After that from mid-summer (August) and until autumn continue with fertilizers with a very low nitrogen content and a high content of phosphorus and potassium in the dose of 1/2 gr / l once a week.
This alternation of dry and cold periods with normal and warm periods is crucial for flowering. In fact, the primary cause of the non-flowering of this group of orchids is precisely the lack of this alternation. In its stead the plant will produce gods keiki which are nothing more than new seedlings which, once sufficiently large, can be detached from the mother plant and repotted autonomously.
In summary, to successfully cultivate i Dendrobiumof this group and their hybrids, two basic requirements are needed: in spring-summer very hot, many fertilizations, constant humidity and not too intense light which follows immediately after a cold, dry period, no fertilizations and a lot of light until the flowering which will take place at the end of winter - early spring.
The Dendrobium can stand quietly outdoors during the summer but it must be used very gradually in fact it tolerates the direct sun once developed outdoors if it is acclimatized early in spring and if the ventilation is excellent.
Regarding humidityduring the summer it must be high, around 80% which is gradually reduced as winter approaches 60% until it is completely suspended in winter.
For what concern repottingit can be done either when new roots begin to develop or immediately after flowering.
In this group, i Dendrobium deciduous and intermediate seedlings that need a period of vegetative rest.
This group, as well as the first, has the particularity of losing its leaves during the dry and low-temperature period which in nature coincides with winter. In fact, in this period, as there is insufficient water and temperatures to grow, the plant enters vegetative rest, loses its leaves and therefore saves its nutritional reserves and lives with the reserves accumulated in the pseudobulbs. With the arrival of heat and rain it very quickly restores its reserves and prepares for reproduction, that is, for flowering and for the production of the seed (let's not forget that plants bloom for the propagation of the species).
The species belonging to this group are bred like those of the first group with the only difference that the temperatures are constant throughout the year. At night around 12-14 ° C.
Vegetative rest must be ensured starting from autumn and throughout winter, when the irrigations will be gradually reduced and at the end water will be watered enough not to let it wither and the fertilizations will be completely suspended. When the flower buds start to appear and are well developed, which coincides with the spring, gradually resume irrigation until you see that the plant has fully awakened producing new roots at which point you can resume watering regularly and also fertilizing. During this period, spring and summer, they need a lot of light and a lot of air.
Vegetative rest is essential to have flower induction.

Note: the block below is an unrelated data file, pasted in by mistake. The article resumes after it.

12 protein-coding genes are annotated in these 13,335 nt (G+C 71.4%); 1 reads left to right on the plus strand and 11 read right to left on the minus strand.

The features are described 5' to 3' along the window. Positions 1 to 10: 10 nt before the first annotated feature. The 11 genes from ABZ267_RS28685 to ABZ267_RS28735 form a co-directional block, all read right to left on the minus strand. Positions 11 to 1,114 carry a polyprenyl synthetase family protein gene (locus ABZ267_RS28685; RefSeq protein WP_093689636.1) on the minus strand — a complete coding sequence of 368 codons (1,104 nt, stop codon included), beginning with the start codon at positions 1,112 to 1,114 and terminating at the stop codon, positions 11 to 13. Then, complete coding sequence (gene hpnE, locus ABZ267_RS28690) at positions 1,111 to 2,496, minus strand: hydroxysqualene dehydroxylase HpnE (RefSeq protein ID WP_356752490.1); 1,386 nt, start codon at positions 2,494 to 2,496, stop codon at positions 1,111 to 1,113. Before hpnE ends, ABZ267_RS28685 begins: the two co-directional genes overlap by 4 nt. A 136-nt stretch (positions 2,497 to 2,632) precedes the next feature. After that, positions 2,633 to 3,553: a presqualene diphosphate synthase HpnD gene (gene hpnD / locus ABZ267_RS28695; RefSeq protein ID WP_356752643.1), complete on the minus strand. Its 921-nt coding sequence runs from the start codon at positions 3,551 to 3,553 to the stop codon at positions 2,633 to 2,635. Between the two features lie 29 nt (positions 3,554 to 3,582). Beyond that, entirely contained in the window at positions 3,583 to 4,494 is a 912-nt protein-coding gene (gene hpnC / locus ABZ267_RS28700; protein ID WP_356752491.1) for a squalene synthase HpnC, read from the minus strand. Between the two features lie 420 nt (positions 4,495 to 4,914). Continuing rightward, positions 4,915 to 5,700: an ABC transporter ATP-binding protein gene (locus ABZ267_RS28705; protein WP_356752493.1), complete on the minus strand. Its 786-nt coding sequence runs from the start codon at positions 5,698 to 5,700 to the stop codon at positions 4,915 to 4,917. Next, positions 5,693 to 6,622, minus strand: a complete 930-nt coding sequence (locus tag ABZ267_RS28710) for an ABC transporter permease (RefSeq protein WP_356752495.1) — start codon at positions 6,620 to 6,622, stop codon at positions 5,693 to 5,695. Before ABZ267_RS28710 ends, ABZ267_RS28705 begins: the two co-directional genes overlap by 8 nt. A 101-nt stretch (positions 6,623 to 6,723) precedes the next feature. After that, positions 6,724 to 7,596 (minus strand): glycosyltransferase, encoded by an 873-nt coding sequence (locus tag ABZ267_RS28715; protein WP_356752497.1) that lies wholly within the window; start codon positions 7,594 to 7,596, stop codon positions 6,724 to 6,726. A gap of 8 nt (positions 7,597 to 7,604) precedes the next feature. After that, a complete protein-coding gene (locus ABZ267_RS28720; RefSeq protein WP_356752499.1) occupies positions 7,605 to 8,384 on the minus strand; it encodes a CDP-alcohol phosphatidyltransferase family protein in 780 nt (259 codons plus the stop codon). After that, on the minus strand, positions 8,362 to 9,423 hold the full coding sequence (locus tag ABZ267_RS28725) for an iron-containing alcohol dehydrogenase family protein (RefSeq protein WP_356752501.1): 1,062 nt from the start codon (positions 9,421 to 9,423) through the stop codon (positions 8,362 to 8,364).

In this group, i Dendrobiumevergreen and intermediate greenhouses that do not need a rest period but must feel the change of season.
We find the following species:
These Dendrobium, unlike those belonging to the other two groups, they must not be left dry at any time of the year.
During autumn and winter the irrigations must be reduced but not suspended and must be placed in a cool place with night temperatures around 10-12 ° C.
In spring the irrigations are gradually increased and generously fertilized and the plants move to warmer and brighter environments and can be easily grown like Cattleya.
In this group, i Dendrobiumevergreen and intermediate greenhouses that need a short rest period.
We find the following species:
For these Dendrobium the winter night temperatures are around 12 ° C while in summer the night temperatures must be around 15-16 ° C. They cannot bear temperatures that are too high or too low.
Also for this group of Dendrobium, a period of rest of about three weeks must be foreseen with very little watering and no fertilization.As the new shoots begin to form, watering and fertilization are gradually resumed, remembering to always let the substrate dry between one watering and another.
In this group, i Dendrobiumevergreen and intermediate greenhouse without period of vegetative rest.
We find the following species:
Orchids belonging to this group do not like extreme conditions as they degrade temperature and humidity that are not too high. They need lots of light and good ventilation. Watering and fertilizing must be regular throughout the year, at least they are slightly reduced during the winter.
If in these circumstances the buds do not bloom or fall prematurely, it is necessary to better regulate the night temperature by increasing it slightly.
In this group, i Dendrobiumevergreen and warm greenhouse without vegetative rest.
We find the following species:
This group includes very popular orchids in fact on the market there are many hybrids especially of Dendrobium Phalaenopsis and of Dendrobiumbiggibum.
They are plants native to the tropical areas of south-east Australia therefore they are plants that come from areas where the summers are hot, very humid and wet while the winters are rather dry. This classification is important to understand how to breed them. In fact they are hot greenhouse plants.
First you must keep in mind that they do not go into vegetative rest therefore they must be watered throughout the year.